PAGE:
Chasing Ambien with beer to sleep. Forty-pound weight loss. Chest pains. To stay in football, Urban Meyer had to address his mental health. Now, to help America tackle the issue, Ohio State’s head coach opens up in a B/R Mag exclusive.
This article is absolutely fascinating on many levels, and not just because I’m an Ohio State fan.
Let’s start with the obvious. We tend to look at the dedication and drive of people involved in sports, whether it be coaches like Meyer, or players, and think that the level of absolute dedication to their sport is the way we should live our lives to be as successful in whatever endeavor that we choose. But here’s one of the most successful college coaches in the country completely contradicting that.
Here is Meyer saying that yes being dedicated and chasing your goals is important, but you have to take the steps necessary to take care of yourself too, and losing site of that is going to cost you much more than that goal was ever worth.
Think about what he’s talking about in sharing his story. Sure, he was as successful as you could be at Florida, but what he was doing was hurting his physical and mental health, and ruining his relationship with his family. When we look at the athletes we admire for their dedication, and single-minded focus, do we stop to consider just what kind of human being they are off the field?
For that matter, do we stop to think about the successful entrepreneurs, the Steve Jobs of the world, and whether emulating them is always a good idea? Sure they may be successful in business, or in sports, but are they just shitty people? Do they leave behind a wake of crappy relationships and interactions? Is that what I want when I’m reading the “10 habits of the best athletes that you should follow to be successful”?
What if those habits include things like watching game film until 4AM, not sleeping, not interacting with my family, taking drugs to get through the workload, dealing with anxiety and stress levels that make chest pains a regular thing? In what world is that something we should emulate?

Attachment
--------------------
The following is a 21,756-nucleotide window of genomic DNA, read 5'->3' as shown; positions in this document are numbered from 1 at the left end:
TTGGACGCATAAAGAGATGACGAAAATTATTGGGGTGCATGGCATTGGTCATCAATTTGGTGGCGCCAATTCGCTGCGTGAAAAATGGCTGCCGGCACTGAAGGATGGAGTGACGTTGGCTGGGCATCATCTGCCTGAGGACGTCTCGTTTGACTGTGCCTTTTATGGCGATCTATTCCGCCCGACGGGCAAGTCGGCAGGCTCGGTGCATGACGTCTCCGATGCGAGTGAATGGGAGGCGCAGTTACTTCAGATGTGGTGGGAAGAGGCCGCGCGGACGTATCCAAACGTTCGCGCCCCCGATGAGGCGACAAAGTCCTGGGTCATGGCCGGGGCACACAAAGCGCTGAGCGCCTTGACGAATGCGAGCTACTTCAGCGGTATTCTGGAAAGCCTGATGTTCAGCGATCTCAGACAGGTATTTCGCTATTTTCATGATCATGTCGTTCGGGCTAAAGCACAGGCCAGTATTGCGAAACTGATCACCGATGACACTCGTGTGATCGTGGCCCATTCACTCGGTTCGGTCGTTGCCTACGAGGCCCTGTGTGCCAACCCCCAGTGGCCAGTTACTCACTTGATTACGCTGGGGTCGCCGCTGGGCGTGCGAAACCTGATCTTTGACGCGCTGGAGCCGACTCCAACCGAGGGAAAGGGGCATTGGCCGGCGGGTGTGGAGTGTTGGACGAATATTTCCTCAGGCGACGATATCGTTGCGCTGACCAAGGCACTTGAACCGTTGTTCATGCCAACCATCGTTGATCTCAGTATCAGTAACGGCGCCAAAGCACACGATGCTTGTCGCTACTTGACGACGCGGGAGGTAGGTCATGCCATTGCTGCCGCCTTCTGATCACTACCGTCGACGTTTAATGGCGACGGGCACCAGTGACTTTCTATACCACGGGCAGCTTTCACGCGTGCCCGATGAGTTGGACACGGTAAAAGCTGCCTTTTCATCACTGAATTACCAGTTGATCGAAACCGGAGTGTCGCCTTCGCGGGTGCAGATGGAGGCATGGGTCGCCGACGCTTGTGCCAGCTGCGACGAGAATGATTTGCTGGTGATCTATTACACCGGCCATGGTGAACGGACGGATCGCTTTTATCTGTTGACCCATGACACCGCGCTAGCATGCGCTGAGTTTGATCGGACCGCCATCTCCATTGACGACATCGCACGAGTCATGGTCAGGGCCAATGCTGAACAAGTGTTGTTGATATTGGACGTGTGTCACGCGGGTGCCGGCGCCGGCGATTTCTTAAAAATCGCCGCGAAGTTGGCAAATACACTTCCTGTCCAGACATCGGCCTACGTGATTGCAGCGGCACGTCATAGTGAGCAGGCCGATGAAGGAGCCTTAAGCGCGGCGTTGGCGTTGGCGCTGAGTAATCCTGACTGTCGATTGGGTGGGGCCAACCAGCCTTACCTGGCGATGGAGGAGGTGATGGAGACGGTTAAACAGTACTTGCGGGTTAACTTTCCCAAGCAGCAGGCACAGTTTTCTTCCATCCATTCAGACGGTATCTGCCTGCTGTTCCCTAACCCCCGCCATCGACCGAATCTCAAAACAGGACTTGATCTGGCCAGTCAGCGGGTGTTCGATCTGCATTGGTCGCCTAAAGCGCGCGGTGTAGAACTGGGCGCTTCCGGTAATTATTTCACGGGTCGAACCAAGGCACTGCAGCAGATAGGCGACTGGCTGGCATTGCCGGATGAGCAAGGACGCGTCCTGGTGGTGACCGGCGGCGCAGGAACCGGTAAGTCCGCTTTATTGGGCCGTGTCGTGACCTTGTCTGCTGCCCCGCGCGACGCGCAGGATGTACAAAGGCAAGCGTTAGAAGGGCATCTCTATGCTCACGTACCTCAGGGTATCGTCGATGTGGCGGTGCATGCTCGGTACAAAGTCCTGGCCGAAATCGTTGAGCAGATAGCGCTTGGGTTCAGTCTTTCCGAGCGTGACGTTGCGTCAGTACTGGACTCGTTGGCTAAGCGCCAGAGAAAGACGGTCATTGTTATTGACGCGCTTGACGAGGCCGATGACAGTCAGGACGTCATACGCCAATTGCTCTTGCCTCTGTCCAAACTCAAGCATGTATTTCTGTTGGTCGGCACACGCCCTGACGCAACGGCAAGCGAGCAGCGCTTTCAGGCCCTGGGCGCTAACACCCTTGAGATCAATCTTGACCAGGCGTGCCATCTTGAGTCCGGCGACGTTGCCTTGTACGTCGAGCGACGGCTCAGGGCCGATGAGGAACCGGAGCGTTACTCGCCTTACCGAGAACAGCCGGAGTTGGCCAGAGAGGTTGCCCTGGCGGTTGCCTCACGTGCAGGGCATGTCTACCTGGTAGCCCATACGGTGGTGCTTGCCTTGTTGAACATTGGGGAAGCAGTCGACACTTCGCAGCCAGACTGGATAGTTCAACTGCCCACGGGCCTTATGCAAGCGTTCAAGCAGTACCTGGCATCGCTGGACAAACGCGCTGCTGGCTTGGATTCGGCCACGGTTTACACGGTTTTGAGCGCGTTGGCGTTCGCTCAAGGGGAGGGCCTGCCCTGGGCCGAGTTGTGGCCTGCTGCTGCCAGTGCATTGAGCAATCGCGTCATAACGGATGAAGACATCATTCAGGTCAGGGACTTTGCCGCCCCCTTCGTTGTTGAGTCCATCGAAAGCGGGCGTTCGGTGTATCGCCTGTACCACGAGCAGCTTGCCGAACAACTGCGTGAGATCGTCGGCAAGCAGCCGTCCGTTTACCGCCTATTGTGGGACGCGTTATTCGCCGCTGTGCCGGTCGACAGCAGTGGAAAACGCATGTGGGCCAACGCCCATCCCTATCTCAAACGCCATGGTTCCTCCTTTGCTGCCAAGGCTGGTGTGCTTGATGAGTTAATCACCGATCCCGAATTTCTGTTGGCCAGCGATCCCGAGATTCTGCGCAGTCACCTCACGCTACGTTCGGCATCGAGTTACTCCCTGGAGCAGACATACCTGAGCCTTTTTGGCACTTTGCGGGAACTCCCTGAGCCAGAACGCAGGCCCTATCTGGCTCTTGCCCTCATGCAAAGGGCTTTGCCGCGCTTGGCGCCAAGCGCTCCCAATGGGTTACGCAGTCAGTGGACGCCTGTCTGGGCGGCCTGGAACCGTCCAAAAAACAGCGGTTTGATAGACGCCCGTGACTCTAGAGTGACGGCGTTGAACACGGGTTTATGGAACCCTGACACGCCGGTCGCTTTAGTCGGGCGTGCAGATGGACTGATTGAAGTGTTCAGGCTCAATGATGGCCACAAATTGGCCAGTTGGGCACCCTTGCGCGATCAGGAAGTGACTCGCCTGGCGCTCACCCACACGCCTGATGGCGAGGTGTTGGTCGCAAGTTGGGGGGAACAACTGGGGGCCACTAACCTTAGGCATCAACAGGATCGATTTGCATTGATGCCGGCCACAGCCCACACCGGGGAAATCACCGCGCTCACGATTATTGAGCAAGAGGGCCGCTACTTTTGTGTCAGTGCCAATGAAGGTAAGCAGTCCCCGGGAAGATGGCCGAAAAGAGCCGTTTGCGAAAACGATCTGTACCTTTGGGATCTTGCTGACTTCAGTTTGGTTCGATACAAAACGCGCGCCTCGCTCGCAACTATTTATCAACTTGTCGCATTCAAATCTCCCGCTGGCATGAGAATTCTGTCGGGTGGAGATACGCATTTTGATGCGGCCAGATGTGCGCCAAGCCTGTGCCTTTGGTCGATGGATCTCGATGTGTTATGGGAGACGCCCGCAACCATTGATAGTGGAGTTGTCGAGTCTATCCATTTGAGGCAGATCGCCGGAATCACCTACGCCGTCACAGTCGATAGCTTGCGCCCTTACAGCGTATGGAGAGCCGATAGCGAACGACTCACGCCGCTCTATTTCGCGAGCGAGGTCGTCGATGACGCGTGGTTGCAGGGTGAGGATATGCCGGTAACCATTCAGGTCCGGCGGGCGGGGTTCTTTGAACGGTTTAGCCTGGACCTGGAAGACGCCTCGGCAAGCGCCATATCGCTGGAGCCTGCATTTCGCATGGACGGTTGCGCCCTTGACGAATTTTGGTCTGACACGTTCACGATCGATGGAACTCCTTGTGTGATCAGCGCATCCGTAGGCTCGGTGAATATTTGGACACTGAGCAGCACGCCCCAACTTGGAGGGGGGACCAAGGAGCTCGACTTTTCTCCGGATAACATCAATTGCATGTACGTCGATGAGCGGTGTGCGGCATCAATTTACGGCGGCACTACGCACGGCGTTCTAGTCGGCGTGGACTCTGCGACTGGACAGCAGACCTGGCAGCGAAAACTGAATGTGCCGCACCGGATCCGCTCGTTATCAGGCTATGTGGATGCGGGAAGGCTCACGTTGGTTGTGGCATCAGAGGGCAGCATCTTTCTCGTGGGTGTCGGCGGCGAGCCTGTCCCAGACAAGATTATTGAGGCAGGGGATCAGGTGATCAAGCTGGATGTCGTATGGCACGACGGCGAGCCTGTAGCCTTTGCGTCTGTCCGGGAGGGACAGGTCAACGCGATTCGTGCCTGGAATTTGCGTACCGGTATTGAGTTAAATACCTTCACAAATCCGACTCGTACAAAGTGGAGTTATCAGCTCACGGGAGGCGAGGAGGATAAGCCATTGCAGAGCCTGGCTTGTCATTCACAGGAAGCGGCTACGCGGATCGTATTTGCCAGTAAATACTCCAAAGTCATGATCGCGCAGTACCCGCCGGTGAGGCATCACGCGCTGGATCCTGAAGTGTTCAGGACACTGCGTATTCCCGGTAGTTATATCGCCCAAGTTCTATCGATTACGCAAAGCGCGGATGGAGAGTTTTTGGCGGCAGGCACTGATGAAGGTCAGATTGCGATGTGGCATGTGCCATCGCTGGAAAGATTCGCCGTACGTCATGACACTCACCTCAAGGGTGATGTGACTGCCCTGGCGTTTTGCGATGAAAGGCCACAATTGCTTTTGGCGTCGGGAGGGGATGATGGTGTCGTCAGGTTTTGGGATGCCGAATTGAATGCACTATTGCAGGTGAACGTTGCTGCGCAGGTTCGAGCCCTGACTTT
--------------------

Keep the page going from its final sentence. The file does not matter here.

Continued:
Good for Coach Meyer for taking the time to, as he says:
“To help that man or woman who’s going through some s–t right now, and struggling,” he says. He rattles off one profession after another that isn’t College Football Coach but is demanding all the same—teachers, police officers, firefighters, doctors, parents, soldiers and more. “These people that are in consuming jobs—you forget to do one thing,” Urban says. “And that’s to take care of yourself.”
Absolute truth right there, and my respect for being willing to say it. Even more for the lessons he is passing on to his players about taking care of themselves. It’s impressive to see how much time he puts into that kind of stuff with his players as well.
Janet Phillips McKensey
Similarly, I appreciate Abby Wambach’s recent revelations about her abuse of alcohol and other drugs. These are people with the courage to change.
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Loved the interview!! Really good stuff!
Brave of him.
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Sara McReynolds Payne
I read the article because I had been upset when he left coaching at Florida for health reason but then took the job at Ohio State. It completely changed my feelings on him coaching again, and I’m glad he is now doing well. It is nice to see such a prominent person talk about mental illness and hear it from such a different perspective.
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